Montana leads nation in homelessness increases in 2023 report to Congress
A homeless man sleeps outside The Billings Gazette in downtown Billings (Photo by Darrell Ehrlick of the Daily Montanan).
Chris Krager sometimes walks around the Samaritan House carrying a measuring tape because the shelter always needs more room to unfold an extra bed.
“It is tough,” said Krager, executive director of the Samaritan House. “Occupancy rates across the state are at an all-time high with homeless organizations.”
“We’re full, full, full.”
Last year, the Montana Coalition to Solve Homelessness found nearly every community in the state had experienced a “dramatic increase” in the need for shelter and other services in the past three years.
For example, Bozeman had seen a 63.5% increase from 2019 to 2022, according to data from the coalition. Shelters in Missoula and Billings were seeing double the need from 2021 to 2022.
Now, a recently released national report to Congress from December 2023 puts Montana at or among the heads of the pack when it comes to increases in homelessness:
- Montana saw the largest increase, 551%, of individuals experiencing chronic patterns of homelessness from 2007 to 2023, according to the 2023 Annual Homelessness Assessment Report to Congress.
- Montana saw the second-largest increase in homeless youth, 76%, from 2022 to 2023, the report said. (North Dakota had the largest at 89%.)
- Montana saw the second-largest percentage increase in the number of people experiencing homelessness from 2007 to 2023, at 89%. (The first was Vermont at 218%.)
- From 2022 to 2023, Montana had the third-largest percentage increase, 45%, in the number of people experiencing homelessness. (New Mexico was at 57% and New Hampshire was at 55%.)
- Most states decreased their numbers of homeless veterans since 2009. However, from 2009 to 2023, the number of veterans experiencing homelessness increased in four states, including Montana (one veteran). (Maine remained level from 2009 to 2023.)
Sam Forstag, with the Montana Coalition to Solve Homelessness, summarized the status of Montana in the national report.
“We’re at the bottom of the heap for just about every category,” Forstag said.
Forstag said he sees two common drivers for spikes in homelessness.
First of all, affordable housing remains out of reach in many communities, with the median cost of a home far outpacing the ability of a person or family earning a median wage to buy or rent.
In Missoula, a family earning an income of $80,200 and trying to buy a median priced home — $520,000 — at a 6.625% interest rate is still short $50,000 to $80,000 a year, according to a housing affordability index posted by the Missoula Organization of Realtors.
The U.S. Census counts median household income in Missoula County at $66,840.
Rents are going up, too. A $100 increase in median rent corresponds to a 9% increase in the homelessness rate, according to the coalition, citing national statistics that align with trends in Montana.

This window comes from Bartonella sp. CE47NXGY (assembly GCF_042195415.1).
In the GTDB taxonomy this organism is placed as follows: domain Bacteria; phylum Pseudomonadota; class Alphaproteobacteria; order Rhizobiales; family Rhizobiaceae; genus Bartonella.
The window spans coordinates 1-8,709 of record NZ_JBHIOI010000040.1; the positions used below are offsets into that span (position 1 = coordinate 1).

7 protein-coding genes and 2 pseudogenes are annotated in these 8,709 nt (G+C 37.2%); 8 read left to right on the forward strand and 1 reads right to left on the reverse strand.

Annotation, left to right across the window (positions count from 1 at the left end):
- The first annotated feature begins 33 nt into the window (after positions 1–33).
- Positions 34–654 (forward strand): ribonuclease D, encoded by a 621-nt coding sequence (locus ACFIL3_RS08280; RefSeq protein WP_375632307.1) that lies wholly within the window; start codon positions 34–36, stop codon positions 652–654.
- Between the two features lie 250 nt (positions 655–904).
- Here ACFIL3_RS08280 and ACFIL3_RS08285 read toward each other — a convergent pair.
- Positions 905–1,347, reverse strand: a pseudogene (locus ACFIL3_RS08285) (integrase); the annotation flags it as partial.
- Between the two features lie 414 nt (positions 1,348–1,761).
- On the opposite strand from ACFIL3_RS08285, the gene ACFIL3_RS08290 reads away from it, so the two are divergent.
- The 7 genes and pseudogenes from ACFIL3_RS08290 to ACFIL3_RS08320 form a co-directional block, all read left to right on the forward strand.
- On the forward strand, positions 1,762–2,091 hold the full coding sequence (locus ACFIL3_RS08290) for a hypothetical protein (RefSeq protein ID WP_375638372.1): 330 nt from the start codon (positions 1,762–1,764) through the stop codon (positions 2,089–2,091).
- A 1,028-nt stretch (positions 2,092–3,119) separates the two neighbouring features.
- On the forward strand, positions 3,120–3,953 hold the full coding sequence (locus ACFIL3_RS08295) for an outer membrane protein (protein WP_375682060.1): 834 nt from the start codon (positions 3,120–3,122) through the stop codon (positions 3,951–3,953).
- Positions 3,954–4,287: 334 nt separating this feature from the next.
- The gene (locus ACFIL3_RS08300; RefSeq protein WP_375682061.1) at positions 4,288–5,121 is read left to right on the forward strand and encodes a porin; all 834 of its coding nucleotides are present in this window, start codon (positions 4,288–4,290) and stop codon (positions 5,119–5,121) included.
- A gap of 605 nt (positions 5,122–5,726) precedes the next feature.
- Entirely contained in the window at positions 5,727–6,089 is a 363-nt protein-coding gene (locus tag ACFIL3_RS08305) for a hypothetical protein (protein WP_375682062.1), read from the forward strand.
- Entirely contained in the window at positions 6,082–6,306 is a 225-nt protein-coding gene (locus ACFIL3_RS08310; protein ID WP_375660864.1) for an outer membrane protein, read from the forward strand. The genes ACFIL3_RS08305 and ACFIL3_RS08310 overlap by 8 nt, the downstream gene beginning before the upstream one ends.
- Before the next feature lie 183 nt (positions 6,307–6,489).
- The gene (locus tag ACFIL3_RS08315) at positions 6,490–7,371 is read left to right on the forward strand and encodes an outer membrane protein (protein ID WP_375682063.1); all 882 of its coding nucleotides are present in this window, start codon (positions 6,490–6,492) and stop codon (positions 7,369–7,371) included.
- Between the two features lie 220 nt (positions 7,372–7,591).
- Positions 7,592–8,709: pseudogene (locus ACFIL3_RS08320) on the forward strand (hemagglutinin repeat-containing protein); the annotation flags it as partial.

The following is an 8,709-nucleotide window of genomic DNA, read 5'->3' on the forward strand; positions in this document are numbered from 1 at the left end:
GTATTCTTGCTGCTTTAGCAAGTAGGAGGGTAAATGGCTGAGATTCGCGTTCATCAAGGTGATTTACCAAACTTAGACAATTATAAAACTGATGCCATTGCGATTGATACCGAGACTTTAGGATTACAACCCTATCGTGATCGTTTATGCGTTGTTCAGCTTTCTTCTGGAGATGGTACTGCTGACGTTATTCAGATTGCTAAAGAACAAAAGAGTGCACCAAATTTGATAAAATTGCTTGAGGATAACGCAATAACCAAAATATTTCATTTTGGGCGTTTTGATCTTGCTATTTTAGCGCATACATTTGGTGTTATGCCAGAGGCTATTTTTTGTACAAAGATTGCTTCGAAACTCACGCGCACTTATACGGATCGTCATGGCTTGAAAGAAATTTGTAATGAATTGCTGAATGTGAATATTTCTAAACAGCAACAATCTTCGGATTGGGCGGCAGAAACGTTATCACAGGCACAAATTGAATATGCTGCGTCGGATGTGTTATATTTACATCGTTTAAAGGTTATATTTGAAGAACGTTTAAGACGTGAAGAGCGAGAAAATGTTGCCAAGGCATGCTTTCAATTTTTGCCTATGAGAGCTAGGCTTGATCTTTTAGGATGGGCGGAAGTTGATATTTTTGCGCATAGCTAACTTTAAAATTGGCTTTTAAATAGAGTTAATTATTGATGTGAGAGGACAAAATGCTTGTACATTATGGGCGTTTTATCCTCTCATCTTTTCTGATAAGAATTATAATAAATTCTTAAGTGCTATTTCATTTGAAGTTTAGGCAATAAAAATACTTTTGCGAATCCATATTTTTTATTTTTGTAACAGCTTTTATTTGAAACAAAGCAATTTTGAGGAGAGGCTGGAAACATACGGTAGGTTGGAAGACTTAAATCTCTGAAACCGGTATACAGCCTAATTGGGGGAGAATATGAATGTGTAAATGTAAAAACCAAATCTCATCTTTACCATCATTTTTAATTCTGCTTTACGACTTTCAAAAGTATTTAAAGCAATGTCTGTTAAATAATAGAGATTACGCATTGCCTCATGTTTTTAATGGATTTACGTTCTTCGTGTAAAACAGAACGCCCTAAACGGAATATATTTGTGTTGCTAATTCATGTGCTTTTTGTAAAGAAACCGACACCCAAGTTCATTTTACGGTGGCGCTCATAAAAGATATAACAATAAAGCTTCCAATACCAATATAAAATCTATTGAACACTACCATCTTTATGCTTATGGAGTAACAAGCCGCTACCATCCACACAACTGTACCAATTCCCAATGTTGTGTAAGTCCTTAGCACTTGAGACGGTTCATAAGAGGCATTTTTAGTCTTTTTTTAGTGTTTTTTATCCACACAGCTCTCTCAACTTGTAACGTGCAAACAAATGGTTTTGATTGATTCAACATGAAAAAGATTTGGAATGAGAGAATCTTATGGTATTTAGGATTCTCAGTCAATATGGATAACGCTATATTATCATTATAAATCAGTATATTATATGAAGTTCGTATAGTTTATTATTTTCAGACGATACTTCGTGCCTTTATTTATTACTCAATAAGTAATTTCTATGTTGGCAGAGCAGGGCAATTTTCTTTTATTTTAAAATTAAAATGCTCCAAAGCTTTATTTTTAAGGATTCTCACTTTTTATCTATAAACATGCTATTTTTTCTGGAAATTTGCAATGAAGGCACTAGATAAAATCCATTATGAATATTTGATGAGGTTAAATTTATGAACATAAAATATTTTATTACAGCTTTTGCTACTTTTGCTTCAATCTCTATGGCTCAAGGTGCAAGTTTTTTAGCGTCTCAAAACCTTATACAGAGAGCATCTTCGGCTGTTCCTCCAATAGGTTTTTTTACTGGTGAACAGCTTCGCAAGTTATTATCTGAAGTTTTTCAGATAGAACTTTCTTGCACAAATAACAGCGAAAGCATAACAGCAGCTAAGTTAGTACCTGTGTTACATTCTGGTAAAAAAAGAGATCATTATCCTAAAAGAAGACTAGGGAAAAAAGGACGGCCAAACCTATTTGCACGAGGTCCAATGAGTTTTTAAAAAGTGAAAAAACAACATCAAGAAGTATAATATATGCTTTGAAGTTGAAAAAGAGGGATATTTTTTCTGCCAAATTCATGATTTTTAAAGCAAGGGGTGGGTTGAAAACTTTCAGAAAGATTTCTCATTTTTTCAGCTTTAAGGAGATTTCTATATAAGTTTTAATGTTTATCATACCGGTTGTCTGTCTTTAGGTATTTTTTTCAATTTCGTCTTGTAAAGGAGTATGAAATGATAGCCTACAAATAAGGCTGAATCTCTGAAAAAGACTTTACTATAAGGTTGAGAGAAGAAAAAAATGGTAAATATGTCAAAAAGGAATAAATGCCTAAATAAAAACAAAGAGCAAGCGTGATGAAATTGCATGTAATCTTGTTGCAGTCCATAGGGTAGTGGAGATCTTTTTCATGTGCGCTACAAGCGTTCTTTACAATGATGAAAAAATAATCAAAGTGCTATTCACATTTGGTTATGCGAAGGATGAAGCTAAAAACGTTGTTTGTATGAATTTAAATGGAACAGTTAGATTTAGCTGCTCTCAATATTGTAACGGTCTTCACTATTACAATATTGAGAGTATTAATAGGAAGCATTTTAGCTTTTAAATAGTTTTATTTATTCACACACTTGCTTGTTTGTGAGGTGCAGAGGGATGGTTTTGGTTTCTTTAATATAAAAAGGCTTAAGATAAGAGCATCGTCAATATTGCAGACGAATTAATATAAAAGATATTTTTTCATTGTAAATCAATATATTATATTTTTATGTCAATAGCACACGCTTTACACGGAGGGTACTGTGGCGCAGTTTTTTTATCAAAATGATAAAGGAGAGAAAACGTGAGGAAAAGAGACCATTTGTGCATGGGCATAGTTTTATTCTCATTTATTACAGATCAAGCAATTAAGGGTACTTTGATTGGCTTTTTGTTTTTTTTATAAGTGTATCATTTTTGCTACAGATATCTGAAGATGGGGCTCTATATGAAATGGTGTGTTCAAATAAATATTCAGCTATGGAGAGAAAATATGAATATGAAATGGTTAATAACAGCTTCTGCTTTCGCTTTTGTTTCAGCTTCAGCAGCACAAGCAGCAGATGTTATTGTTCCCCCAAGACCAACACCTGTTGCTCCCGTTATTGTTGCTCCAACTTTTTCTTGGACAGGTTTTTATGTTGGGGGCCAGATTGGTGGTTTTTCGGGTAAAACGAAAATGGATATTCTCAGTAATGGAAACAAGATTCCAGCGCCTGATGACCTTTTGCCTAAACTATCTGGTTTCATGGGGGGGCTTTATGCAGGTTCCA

The second driver of the rise in homelessness is untreated behavioral health disorders, such as mental health and substance use, Forstag said. He said recent closures, such as ones that resulted in the loss of two-thirds of the beds of the Western Montana Mental Health Center due to inadequate Medicaid reimbursements, contribute to the problem.
He also said it’s an “open secret” that people discharged from Montana State Hospital in Warm Springs are sent to shelters, which mostly are not equipped to address untreated behavioral health disorders.
The 2023 Montana Legislature set aside $300 million for behavioral health with support from Gov. Greg Gianforte, and a commission is working on how to allocate the funds. The legislature also increased reimbursement rates, but many providers have said getting those dollars in hand has been slow.
At the Samaritan House, a homeless shelter and transitional living facility in Kalispell, Krager said it’s getting even more difficult to build homes. The organization is in the midst of a $17 million expansion, “exactly what the Flathead Valley needs right now.”
The project will add affordable rentals, dedicated units for veterans — a first for Kalispell, he said — and it will expand shelter space. It’s set to open in two or three years, but it’s more expensive to build these days.
“That’s a challenge that you catch right on the chin. It hurts,” Krager said.
The Samaritan House is seeing increases in need across demographics, from children to seniors. At the same time, unemployment rates are low, and Krager said people who are employable have jobs.
As one example from Missoula, Forstag said 30% of people at the Poverello Center are employed, and that’s a high proportion of people who aren’t children or seniors, or people who have untreated health conditions or behavioral health disorders.
In the past, Krager said he might get a call from a rancher who needed help to bring in the hay, and he could put a work crew together. Now, a case manager who helps people with employment is helping workers get better jobs with higher salaries.
In many communities, stable, affordable housing remains out of reach despite the paycheck.
In the fall, a property manager in Missoula said many of the people moving into a newly opened affordable housing complex, the Villagio, were arriving straight from sleeping in their cars. The Villagio serves people earning up to 60% area median income.
Forstag said last year was the first in some time that Montana didn’t have any unhoused people die from exposure in the winter. The coalition’s report from 2022 also said 1,287 people were moved into permanent housing.
Krager said people still can help by volunteering at or donating to their local homeless shelter.
“There’s nothing wrong with keeping people from freezing to death,” Krager said.Homelessness in Mt Fact Sheet Updated March
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